The station icon depicts the god Mexictli on top of an inverted maguey plant. The symbol is taken from the Coatlinchan map, part of the 16th-century Aubin Codex. The Nahuatl name means “Little place of the Mexica people.” This is in reference to an important strategic wharf and town maintained here to support trade with the allied peoples to the south and east, including those in present day Iztapalapa, Tláhuac, and Xochimilco.
Metro Mexicaltzingo sees a bit more than 12,000 passengers move through on normal work days. It’s not just convenient to the town and neighborhood for which it was named. Directly north of the Coyoacán neighborhood of Prado Churobusco, it’s also the local station for the Cacama neighborhood to the immediate north.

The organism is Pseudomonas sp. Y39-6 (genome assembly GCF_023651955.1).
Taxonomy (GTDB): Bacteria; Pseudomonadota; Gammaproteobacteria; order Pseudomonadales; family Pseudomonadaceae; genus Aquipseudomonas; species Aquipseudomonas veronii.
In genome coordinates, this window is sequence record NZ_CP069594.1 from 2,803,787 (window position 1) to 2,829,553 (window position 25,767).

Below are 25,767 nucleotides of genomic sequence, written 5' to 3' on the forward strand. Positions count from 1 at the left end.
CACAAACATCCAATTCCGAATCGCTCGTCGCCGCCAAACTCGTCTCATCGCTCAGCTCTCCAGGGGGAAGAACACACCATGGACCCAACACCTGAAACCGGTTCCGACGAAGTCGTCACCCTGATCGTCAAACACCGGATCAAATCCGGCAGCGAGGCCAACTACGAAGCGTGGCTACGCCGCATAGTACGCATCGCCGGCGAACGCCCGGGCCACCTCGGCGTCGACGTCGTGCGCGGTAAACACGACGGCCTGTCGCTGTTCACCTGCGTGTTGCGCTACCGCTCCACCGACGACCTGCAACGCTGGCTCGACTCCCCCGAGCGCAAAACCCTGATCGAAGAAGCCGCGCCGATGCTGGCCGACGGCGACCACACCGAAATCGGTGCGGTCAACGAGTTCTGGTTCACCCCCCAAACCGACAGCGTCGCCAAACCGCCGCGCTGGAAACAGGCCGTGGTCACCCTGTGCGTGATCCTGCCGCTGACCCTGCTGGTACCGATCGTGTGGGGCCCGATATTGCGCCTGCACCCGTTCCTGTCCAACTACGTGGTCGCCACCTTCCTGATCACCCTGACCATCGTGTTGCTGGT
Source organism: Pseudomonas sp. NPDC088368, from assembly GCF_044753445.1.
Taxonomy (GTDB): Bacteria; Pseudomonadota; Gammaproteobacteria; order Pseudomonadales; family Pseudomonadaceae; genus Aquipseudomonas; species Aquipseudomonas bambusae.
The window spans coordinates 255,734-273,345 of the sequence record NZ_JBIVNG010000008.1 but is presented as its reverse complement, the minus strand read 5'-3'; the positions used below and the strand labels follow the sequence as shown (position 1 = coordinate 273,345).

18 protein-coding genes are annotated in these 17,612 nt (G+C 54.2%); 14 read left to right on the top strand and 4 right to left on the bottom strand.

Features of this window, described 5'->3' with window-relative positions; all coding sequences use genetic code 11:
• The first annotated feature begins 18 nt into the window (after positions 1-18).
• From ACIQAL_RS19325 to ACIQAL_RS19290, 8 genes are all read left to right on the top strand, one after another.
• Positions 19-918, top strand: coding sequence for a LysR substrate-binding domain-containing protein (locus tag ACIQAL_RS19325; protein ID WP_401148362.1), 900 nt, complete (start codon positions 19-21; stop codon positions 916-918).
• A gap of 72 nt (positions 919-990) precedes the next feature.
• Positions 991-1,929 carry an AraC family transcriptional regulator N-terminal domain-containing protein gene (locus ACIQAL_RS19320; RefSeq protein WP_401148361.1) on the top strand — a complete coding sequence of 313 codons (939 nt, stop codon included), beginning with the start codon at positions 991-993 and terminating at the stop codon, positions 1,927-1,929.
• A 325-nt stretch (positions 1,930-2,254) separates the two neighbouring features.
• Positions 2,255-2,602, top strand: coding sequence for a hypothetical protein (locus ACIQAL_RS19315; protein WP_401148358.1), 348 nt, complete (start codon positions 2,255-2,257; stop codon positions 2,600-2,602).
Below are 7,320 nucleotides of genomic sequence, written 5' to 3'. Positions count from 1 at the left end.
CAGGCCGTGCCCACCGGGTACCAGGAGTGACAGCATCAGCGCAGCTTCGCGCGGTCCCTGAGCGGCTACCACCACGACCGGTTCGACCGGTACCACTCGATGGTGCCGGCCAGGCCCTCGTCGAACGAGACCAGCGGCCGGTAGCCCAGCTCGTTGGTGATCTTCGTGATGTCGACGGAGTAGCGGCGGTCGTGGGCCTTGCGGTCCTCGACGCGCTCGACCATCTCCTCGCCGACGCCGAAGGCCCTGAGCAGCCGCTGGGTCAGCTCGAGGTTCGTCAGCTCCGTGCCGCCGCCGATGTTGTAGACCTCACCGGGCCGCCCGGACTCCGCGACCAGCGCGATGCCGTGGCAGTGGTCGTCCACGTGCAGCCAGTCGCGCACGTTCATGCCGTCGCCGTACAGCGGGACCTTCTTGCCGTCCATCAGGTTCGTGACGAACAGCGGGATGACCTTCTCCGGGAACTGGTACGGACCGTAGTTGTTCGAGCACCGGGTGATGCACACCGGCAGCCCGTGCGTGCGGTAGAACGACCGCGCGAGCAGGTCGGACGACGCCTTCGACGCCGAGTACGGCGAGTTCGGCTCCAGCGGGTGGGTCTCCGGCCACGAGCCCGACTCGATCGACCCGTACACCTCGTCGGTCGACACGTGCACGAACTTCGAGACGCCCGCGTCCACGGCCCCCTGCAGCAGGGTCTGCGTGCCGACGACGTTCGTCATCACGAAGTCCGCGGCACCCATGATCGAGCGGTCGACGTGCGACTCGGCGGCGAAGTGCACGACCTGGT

The station is also one of the last underground stations before the dramatic rise to the surface and then elevated levels to the south and east in Tláhuac. It’s important for international visitors to get a good sense of the desert and chinampa mixed agricultural lands in this area. As an alternative travel destination, Metro Line 12 is the way to go.